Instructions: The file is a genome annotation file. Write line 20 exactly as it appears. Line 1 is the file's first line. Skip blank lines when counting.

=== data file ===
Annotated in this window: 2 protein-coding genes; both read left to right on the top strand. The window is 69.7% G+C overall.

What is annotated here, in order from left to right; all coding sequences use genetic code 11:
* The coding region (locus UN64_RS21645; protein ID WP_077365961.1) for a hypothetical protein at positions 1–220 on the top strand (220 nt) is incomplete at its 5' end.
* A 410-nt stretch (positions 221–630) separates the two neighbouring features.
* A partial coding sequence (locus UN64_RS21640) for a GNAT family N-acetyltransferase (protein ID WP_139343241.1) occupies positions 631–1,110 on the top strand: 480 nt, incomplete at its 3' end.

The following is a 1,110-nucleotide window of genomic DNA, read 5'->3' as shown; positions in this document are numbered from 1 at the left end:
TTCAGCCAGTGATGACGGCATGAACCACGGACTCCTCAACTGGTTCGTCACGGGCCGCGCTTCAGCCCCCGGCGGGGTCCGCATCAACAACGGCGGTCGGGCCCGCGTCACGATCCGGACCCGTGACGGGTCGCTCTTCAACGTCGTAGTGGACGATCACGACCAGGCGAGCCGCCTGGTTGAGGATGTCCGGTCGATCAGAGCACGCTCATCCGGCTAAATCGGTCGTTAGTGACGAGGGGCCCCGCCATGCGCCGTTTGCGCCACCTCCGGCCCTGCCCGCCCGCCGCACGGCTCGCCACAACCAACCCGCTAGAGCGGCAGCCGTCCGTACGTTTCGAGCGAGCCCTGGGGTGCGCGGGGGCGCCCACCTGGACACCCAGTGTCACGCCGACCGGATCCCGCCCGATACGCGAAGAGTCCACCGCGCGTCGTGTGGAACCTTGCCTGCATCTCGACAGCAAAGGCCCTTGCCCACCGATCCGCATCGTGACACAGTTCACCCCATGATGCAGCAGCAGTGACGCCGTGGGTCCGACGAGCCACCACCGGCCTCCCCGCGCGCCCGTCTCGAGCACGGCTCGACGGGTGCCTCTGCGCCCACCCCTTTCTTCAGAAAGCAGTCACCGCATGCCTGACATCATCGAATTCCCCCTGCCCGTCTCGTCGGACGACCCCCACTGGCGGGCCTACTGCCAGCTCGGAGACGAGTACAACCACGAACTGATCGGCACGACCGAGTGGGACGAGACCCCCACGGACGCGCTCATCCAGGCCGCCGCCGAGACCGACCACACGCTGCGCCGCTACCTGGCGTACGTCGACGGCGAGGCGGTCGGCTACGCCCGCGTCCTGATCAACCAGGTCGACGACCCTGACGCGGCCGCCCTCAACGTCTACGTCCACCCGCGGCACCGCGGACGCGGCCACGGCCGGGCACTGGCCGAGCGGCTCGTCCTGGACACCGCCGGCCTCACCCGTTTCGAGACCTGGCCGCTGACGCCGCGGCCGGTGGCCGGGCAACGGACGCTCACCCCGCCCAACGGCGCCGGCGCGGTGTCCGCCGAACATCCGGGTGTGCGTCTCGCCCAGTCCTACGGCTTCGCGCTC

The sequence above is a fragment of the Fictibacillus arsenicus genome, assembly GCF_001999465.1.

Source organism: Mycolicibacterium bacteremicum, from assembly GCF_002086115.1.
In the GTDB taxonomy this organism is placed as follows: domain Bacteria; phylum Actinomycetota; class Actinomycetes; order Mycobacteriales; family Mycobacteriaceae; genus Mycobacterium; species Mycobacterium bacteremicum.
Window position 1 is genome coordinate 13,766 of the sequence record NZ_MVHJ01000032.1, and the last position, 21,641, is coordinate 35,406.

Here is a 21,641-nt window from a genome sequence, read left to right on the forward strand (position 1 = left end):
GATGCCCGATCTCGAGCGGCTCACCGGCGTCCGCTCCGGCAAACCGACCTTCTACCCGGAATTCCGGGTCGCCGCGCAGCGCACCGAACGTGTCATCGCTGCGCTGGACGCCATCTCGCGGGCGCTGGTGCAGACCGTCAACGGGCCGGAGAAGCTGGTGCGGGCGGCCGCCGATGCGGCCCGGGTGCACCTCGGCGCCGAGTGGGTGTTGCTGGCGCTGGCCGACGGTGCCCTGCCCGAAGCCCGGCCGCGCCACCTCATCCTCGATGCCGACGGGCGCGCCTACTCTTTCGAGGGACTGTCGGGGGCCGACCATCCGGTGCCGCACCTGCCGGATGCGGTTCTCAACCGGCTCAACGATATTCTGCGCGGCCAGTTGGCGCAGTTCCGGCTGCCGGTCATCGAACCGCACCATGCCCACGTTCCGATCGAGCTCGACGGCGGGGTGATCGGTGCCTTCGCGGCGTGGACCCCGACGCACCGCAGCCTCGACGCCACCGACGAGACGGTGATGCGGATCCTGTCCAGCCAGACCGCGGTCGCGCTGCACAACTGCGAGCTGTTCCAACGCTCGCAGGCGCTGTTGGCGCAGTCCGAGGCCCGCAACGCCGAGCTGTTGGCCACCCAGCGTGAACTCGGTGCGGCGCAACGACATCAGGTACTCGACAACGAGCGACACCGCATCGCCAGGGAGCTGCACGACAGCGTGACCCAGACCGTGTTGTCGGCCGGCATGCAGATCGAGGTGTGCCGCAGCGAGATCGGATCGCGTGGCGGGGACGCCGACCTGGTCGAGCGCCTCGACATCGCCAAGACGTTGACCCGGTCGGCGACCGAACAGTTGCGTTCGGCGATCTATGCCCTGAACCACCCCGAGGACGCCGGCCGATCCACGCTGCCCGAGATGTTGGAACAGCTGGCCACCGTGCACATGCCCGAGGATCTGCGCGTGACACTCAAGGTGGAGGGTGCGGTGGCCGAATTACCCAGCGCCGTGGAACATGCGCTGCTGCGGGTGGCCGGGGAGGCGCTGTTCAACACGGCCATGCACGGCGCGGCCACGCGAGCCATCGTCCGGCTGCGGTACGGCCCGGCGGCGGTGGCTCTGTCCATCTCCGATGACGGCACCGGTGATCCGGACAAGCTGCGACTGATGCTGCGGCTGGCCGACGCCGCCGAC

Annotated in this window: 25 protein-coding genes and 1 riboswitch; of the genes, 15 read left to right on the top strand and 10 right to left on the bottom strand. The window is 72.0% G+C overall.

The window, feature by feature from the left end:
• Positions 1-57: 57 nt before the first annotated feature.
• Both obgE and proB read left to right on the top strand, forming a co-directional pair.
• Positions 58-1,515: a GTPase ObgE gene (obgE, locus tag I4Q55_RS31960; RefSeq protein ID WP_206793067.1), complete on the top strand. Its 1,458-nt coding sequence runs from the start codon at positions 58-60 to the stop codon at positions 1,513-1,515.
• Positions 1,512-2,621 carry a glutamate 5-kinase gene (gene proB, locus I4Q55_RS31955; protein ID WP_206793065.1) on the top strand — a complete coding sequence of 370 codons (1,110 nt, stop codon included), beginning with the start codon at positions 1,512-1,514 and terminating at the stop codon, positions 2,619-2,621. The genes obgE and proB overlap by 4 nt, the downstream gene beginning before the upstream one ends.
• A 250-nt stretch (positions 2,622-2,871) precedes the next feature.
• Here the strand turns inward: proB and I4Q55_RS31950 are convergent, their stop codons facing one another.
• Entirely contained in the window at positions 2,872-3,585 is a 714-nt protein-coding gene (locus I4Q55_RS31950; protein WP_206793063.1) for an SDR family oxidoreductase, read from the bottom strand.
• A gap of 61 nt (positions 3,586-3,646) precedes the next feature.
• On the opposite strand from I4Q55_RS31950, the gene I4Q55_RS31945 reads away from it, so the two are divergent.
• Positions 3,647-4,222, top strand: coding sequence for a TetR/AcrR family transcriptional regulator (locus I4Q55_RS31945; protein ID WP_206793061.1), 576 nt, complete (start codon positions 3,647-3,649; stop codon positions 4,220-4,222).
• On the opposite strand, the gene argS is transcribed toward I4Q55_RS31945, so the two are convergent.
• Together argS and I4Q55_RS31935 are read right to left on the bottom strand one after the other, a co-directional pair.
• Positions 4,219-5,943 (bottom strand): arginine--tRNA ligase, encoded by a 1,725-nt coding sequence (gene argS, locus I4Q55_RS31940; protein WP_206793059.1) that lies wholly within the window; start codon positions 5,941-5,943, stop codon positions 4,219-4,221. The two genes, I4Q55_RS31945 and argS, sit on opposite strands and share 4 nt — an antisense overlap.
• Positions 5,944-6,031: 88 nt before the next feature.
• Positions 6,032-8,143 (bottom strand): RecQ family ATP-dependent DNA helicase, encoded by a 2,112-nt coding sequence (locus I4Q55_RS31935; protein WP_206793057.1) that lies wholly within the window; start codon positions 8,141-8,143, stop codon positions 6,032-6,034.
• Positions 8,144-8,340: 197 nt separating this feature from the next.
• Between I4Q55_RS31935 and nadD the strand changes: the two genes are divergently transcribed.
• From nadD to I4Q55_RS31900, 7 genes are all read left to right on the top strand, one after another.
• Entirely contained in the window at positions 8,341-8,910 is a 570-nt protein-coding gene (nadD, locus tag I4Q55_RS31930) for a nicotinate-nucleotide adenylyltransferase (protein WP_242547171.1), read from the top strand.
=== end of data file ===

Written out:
• A 250-nt stretch (positions 2,622-2,871) precedes the next feature.